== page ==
Recently I heard about Morph Labs which describes themselves as a Platform as a Service (PaaS). They offer free hosting accounts that give you up to a 1GB database. I immediately got the idea to try running the personal edition of Confluence on this service. Eventually I got it working, but the process to get up and running was not at all easy. In fact, I struggled for serveral nights.
The rest of this post documents the process I went through. I hope it will help someone else avoid the many hours I spent learning how to work within Morph AppSpace with a third-party Java web application. Good luck, and if you have any tips or corrections, please comment and I'll update this post.
Start by signing up for a Morph AppSpace account with Morph Labs. Create a new subscription and setup a new database for that subscription. Be sure to choose Java, not the default Ruby on Rails, when setting up your subscription. Choose PostgreSQL for your database as this seems to work best with Confluence. Once your subscription is setup, download the Properties File, morph_deploy.properties, and Deployment Jar File, morph-deploy.jar, that can be found in the Java Tools for Morph AppSpace Deployment section.
Next, go get your free license for personal Confluence. It allows you to register 2 users. Hold on to that license text. You'll need to activate Confluence once it is installed. Then download the latest version of Confluence which is currently 2.9.2.
Unpack the file you downloaded somewhere on your computer. Inside, you should find an edit-webapp directory. Any files you need to modify should get copied into this directory. The contents of this directory get overlayed on top of the contents of the eventual Confluence WAR file that you're going to build, so make sure to adhere to the standard WAR directory structure. The whole purpose of the edit-webapp directory is to keep your local changes separate from the distribution so when it comes time to upgrade Confluence, you can just replace it and you'll know what you had to modify.
Copy confluence/WEB-INF/classes/confluence-init.properties to edit-webapp/WEB-INF/classes/confluence-init.properties.
Edit the copied confluence-init.properties, specifying the home dir as /var/java/
Copy confluence/WEB-INF/web.xml into edit-webapp/WEB-INF/web.xml.
Edit web.xml adding the jdbc datasource:
<!-- any name will do for the res-ref-name -->
and the JavaMail session:
<description>Morphlabs Mail Session</description>
<!-- any name will do for the res-ref-name -->
I had to disable Confluence's JMX-based monitoring because of problems registering MBeans. This isn't a big deal since, for a personal instance of Confluence, I don't really have any need to monitor performance and gather statistics. This web page explained how to disable JMX. Download jmanageContext.xml from the URL shown on that page. Then, copy jmanageContext.xml into edit-webapp/WEB-INF/classes.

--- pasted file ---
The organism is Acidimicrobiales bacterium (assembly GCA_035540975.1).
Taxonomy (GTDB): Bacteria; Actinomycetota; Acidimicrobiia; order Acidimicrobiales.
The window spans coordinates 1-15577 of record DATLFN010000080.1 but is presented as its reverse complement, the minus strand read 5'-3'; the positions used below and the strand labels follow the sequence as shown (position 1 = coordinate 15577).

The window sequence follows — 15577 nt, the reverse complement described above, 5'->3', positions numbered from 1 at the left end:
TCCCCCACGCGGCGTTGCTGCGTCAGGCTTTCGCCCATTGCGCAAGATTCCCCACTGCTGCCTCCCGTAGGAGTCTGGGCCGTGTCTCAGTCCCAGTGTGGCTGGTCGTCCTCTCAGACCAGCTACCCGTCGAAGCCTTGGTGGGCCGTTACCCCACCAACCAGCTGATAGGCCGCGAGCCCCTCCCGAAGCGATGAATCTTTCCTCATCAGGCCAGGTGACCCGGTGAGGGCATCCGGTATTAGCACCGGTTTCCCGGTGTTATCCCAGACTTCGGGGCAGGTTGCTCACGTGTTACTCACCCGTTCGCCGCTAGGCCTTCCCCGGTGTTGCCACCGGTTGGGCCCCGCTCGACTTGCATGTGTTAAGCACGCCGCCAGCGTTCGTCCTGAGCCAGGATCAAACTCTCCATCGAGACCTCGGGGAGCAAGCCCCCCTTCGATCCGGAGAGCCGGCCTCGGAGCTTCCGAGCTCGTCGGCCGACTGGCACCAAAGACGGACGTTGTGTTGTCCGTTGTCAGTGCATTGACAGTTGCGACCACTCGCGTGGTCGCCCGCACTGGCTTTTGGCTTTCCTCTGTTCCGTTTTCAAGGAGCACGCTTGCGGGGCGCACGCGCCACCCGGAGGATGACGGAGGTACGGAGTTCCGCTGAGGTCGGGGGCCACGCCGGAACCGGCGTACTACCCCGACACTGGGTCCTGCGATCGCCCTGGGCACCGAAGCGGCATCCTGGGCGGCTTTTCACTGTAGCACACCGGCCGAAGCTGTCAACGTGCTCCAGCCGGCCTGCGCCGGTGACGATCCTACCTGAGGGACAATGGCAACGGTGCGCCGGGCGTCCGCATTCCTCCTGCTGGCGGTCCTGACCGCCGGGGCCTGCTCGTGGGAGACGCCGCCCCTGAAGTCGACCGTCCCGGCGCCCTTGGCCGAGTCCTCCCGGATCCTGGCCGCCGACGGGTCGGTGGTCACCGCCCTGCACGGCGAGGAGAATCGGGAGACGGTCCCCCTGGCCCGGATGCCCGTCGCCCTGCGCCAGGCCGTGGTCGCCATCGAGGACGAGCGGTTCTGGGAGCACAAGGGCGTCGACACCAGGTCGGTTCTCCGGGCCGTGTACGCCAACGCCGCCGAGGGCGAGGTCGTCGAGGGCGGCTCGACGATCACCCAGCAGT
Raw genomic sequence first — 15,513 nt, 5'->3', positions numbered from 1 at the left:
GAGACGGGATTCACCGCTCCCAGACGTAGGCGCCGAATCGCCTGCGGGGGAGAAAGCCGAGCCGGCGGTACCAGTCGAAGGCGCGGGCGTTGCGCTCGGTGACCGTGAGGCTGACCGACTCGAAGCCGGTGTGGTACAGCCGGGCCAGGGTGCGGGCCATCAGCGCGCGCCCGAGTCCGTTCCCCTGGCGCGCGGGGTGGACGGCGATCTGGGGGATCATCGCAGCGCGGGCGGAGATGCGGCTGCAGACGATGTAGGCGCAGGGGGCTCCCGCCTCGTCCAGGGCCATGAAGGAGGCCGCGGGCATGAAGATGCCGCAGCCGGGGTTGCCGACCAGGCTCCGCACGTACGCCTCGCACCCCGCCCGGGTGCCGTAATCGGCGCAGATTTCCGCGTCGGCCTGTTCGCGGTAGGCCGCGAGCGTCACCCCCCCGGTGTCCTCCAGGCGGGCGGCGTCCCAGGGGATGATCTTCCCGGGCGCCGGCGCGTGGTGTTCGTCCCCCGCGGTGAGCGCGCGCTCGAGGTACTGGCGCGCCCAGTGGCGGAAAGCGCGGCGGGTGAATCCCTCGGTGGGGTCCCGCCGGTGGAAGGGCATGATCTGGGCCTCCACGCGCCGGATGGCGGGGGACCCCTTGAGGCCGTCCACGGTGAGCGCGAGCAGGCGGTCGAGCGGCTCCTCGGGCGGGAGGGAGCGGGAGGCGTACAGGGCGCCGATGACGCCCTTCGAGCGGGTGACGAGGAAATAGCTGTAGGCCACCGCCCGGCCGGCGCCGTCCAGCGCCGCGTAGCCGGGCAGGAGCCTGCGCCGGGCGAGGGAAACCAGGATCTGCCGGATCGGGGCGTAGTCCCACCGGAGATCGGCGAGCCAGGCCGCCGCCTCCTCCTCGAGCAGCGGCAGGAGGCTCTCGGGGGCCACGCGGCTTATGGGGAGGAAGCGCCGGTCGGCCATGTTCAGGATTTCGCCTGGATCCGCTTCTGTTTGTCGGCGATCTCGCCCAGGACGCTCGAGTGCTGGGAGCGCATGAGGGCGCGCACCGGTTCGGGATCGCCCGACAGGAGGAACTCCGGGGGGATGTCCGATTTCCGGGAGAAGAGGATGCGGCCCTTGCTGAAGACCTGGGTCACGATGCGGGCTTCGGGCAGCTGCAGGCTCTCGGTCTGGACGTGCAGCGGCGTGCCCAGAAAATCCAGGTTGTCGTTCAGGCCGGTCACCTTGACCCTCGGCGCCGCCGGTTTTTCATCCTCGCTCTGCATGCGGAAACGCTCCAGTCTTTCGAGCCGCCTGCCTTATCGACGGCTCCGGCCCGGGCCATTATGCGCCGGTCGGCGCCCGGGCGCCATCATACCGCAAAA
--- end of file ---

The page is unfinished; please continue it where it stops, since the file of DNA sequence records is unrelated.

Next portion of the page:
Remove mail.jar and activation.jar from confluence/WEB-INF/lib. Morph AppSpace already includes those in the Jetty server and having an extra copy in your WAR might cause class loader issues that would prevent JavaMail from working properly. This is the only change that you'd have to remember to do again if you were to ever download a new version of Confluence.
Now it is time to build the WAR file. Run ./build.sh which creates dist/confluence-2.9.2.war. If you need to make any changes to any files, be sure to run this build script again.
Download morph_deploy.properties and morph-deploy.jar from your subscription within the Morph Control Panel.
java -Xmx512m -jar morph-deploy.jar --config morph_deploy.properties confluence-2.9.2/dist/confluence-2.9.2.war
Now, sit back, relax, and wait while your WAR is being uploaded and deployed on Morph AppSpace. This could take up to 15 minutes, so be patient.
Hit your-subscription-name.morphexchange.com and if all went well, you should see a Confluence installation web page. Following the Confluence installation wizard, entering your personal license text. Choose Custom Installation, External Database, Connect via a Datasource.
Enter java:comp/env/jdbc/morph-ds as the datasource.
Confluence takes a long time to setup the database, so the page may appear to hang. Each time I tried this (I had to try many times before figuring all this out), the page timed out. I don't know if something went wrong or Morph AppSpace just has a time limit on waiting for a page to render. Even though the page timed out and I saw some kind of "Proxy error" message, the database still seems to have been initialized properly, but the application wasn't able to recover. I had to go into the Morph Control Panel to restart the application. Once I did that, Confluence was up and running!
Coming soon to this post: Setting up a mail server and using Groovy and XML-RPC to perform a daily backup of your confluence data.